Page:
Uninstalling NetworkManager was all it took, as I don't need it on that box that does not have any dynamic network interfaces.


Nearing 1.7.4

I thought that 1.7.4 was going to be just another incremental update, but small things sometimes add up to form a surprisingly larger whole.

Here are some of the highlights since 1.7.3:
  • The structure of the discussion thread send-email creates when sending a re-rolled series (i.e. with In-Reply-To) is finally made much saner. Earlier, everything including the cover letter was made into a direct response to the previous round, but now only the cover letter becomes a direct response, and everything else becomes a response to the cover letter for the current round.
  • Bash-completion is usable with Bash-4, which broke completion of --option=with-value of our earlier implementation.
  • Tab-width used in whitespace breakage checking can be configured via the attributes mechanism. Earlier, we insisted that a Tab had to be 8 places everywhere.
  • The merge machinery can now be told to merge branches ignoring various whitespace changes.
  • The fetch command learned to recurse into submodules, reducing the need to use "submodule update". It will be a longer-term trend to roll submodule-awareness into more basic commands, and this is one of the steps in that direction.
  • <tree>:<path> notation to name a blob or a subtree can be told to take the current directory relative to the top of the current working tree by prefixing <path> part with "./", e.g. "HEAD:./Makefile" when you are in "drivers/" subdirectory names the blob at "drivers/Makefile" in the current commit.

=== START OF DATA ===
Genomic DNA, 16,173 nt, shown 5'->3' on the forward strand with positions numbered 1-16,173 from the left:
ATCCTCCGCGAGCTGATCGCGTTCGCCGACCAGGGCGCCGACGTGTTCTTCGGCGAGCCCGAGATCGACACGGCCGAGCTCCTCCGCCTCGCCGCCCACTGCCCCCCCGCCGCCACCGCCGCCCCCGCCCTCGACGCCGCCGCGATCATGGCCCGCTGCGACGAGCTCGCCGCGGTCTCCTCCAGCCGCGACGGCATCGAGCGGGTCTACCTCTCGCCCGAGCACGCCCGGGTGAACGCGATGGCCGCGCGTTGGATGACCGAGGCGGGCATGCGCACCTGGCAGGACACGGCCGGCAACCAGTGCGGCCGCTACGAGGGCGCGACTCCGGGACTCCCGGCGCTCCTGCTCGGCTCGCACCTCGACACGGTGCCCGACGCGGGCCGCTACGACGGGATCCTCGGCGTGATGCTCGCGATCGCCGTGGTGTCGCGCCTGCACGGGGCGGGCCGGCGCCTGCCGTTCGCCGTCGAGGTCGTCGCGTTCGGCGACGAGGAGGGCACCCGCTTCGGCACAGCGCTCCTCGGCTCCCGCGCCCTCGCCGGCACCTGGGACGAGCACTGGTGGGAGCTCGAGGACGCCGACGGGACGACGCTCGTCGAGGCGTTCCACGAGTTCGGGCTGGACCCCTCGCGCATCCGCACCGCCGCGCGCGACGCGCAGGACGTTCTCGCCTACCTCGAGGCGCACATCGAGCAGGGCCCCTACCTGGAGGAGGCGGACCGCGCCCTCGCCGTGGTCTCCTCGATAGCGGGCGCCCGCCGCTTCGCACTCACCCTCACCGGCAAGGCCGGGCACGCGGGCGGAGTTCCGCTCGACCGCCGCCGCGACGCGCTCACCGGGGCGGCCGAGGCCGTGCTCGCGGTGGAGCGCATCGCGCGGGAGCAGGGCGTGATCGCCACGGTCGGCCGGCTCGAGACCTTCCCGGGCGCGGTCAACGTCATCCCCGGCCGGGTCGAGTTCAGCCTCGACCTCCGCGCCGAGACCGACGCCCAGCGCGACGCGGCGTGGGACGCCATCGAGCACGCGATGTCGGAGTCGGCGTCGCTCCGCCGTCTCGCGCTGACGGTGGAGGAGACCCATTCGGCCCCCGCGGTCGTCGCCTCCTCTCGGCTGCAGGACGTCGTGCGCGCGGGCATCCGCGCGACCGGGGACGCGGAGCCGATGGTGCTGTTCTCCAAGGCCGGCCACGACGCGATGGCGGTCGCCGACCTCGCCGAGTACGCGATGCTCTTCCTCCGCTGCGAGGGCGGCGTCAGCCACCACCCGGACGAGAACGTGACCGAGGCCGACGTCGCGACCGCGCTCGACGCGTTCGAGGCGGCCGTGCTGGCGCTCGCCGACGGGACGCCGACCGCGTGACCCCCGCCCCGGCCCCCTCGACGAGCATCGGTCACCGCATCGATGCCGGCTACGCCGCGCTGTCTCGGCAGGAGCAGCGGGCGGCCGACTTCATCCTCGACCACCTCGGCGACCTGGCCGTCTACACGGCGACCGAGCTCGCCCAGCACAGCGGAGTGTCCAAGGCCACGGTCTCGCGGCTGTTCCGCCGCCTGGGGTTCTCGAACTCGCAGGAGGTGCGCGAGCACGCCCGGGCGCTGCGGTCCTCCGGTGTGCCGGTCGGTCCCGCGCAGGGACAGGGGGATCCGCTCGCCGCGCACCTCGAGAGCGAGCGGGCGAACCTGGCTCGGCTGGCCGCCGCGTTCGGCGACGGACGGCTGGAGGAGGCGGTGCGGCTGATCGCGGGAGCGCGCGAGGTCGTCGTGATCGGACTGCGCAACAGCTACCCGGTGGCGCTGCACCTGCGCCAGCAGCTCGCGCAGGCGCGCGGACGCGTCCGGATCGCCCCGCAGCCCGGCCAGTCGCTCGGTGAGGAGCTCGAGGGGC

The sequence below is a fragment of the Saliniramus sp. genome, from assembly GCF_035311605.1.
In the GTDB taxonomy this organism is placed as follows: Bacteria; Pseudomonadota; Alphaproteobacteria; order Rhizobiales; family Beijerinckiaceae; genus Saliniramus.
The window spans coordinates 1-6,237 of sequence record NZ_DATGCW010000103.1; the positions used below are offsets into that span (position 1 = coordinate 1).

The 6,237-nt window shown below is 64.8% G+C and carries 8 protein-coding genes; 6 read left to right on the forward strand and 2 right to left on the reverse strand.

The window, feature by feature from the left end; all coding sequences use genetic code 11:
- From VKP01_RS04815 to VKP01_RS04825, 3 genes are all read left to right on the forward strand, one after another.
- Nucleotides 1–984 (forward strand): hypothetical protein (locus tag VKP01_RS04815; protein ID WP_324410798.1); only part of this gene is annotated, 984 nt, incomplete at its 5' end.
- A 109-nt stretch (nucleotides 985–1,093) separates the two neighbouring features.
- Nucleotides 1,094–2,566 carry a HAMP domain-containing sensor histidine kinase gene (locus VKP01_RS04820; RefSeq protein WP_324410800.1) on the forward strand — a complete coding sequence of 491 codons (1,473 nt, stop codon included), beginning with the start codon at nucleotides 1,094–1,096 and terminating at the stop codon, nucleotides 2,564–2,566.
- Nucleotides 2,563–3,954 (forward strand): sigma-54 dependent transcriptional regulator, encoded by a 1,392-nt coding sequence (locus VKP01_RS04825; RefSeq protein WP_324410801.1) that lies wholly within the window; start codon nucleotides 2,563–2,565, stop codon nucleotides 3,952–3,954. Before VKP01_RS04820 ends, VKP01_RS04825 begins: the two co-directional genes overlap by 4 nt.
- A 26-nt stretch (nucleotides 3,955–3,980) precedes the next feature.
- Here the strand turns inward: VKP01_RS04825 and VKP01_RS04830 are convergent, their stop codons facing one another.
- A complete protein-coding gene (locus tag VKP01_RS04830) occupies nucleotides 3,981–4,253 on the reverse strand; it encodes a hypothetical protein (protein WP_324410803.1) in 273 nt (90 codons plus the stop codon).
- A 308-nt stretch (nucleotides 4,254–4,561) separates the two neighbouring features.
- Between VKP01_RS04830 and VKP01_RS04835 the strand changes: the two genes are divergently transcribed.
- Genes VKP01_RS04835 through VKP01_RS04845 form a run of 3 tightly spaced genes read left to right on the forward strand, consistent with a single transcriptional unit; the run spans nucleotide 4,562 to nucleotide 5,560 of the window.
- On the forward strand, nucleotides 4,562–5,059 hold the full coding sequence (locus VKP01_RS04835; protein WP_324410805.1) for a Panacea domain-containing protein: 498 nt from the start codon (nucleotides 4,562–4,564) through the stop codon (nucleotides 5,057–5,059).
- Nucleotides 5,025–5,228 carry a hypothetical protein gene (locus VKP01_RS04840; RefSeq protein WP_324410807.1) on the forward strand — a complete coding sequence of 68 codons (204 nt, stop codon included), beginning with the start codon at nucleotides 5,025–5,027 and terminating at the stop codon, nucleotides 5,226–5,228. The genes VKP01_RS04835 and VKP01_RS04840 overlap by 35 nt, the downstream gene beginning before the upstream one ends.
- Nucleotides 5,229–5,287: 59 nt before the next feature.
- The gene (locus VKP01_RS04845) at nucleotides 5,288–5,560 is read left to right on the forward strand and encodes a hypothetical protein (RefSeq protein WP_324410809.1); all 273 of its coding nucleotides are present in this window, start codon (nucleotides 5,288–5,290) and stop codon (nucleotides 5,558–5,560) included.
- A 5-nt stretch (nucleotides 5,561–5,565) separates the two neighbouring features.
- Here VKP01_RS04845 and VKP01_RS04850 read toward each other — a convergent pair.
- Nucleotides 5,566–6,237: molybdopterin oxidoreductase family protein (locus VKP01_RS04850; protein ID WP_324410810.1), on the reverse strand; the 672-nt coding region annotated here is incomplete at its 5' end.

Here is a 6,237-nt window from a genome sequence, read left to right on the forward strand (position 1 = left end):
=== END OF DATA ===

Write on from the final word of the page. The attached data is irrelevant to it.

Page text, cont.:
• Pickaxe search "log -S<string>", which was designed for scripted use, met a more human-friendly cousin "log -G<regexp>". While "-S<string>" is about counting the number of appearance of <string> in the file before and after the change and reporting when they differ, "-G<regexp>" looks at the actual patch text and reports if a line that matches <regexp> appears as either added or deleted, allowing detection of simply moving a matching line in a file, which "-S<string>" was not designed to do.
Reviewing the list of updates, you would notice (and hopefully, be pleasantly surprised) that there are quite a few user-visible usability enhancements.

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    thankful warm and fuzzy
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Fun with telling stories

Somebody wrote an end-user documentation that describes this command:
$ git reset HEAD^ -- file2
and said:

This brings us into a funny state. The command does not reset HEAD, and the contents for the file2 recorded in that commit is also in the working tree, but the index records contents from an older commit. Because the copy in the working tree and the contents in the HEAD are the same, "git commit -a" will not commit any change. Worse, "git diff" will report changes to the file. In order to commit from this state, you have to "git add" the file you just reset and then run "git commit".

There is no lie in what is said in the above, but it makes me sad that new users will be taught by people who would say things like this. They may know "Doing A causes effect B", but they do not teach "For X, you want to see B" in the first place. Without knowing why you want B, a new user would not understand why being able to do A to cause B is a good thing to begin with.